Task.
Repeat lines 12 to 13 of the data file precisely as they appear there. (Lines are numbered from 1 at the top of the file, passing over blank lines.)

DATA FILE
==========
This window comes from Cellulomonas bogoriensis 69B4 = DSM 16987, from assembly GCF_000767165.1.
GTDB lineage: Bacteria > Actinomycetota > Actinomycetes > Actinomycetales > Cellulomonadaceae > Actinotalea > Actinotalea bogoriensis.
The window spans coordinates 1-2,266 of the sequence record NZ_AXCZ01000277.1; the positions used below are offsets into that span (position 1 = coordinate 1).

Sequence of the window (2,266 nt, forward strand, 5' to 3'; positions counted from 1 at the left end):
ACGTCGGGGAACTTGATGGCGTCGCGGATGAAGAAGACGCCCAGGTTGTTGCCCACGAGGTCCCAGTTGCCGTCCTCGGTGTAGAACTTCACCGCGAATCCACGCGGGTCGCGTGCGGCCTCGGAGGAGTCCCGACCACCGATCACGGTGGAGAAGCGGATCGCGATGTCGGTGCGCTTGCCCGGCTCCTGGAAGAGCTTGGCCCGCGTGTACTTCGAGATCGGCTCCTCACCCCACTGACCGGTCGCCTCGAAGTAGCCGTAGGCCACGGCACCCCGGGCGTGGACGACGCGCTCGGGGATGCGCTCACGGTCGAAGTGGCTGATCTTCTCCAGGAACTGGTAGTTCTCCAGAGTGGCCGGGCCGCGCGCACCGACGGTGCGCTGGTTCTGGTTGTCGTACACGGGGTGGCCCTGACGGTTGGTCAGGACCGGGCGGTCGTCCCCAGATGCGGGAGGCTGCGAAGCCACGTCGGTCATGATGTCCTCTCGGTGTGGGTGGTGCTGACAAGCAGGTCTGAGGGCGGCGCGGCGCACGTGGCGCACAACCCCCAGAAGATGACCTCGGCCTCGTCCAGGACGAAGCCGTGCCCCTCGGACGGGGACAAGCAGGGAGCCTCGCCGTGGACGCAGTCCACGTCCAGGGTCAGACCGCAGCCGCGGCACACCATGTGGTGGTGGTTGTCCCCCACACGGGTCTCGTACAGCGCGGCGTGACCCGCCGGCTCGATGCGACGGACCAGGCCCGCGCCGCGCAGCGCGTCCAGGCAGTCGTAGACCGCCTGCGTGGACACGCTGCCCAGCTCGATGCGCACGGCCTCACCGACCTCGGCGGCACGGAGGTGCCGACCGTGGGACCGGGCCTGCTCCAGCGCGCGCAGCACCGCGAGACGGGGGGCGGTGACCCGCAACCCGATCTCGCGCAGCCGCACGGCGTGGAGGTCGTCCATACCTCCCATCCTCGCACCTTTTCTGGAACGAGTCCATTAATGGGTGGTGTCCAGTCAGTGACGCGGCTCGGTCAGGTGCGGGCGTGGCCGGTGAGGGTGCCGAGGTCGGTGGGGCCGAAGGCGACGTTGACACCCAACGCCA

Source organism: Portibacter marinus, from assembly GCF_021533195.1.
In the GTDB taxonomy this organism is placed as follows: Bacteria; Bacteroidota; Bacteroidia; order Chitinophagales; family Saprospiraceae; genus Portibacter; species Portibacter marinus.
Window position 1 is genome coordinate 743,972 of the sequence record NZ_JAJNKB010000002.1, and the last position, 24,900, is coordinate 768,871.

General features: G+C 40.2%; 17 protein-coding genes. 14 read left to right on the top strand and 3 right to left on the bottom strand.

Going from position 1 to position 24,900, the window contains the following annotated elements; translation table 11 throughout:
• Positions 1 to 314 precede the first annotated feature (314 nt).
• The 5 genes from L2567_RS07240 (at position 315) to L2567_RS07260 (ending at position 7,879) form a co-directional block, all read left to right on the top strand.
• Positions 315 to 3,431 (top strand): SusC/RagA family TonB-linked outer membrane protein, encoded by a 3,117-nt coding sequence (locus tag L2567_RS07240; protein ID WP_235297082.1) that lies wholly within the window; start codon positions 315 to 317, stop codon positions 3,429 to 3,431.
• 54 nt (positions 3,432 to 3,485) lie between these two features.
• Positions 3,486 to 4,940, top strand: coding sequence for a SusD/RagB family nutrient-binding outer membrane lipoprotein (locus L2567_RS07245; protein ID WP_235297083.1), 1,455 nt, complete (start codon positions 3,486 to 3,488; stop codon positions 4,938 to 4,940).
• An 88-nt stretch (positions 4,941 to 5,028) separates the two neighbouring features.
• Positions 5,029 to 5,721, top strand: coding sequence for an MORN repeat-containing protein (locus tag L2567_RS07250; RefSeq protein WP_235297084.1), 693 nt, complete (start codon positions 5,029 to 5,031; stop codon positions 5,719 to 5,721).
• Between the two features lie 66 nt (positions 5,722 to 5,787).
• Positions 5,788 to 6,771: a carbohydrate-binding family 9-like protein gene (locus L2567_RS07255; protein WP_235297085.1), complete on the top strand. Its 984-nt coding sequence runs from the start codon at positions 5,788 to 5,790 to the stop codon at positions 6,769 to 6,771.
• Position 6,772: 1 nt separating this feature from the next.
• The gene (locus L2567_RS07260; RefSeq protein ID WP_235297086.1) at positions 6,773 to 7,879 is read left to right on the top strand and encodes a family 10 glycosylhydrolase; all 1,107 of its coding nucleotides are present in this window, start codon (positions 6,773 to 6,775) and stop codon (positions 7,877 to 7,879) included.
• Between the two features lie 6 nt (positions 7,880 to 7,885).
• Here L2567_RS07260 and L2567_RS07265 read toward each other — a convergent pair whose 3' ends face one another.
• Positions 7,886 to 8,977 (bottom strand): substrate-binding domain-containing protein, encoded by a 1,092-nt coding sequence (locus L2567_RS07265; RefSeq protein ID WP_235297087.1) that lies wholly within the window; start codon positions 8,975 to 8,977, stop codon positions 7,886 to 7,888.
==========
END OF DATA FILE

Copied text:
• The 5 genes from L2567_RS07240 (at position 315) to L2567_RS07260 (ending at position 7,879) form a co-directional block, all read left to right on the top strand.
• Positions 315 to 3,431 (top strand): SusC/RagA family TonB-linked outer membrane protein, encoded by a 3,117-nt coding sequence (locus tag L2567_RS07240; protein ID WP_235297082.1) that lies wholly within the window; start codon positions 315 to 317, stop codon positions 3,429 to 3,431.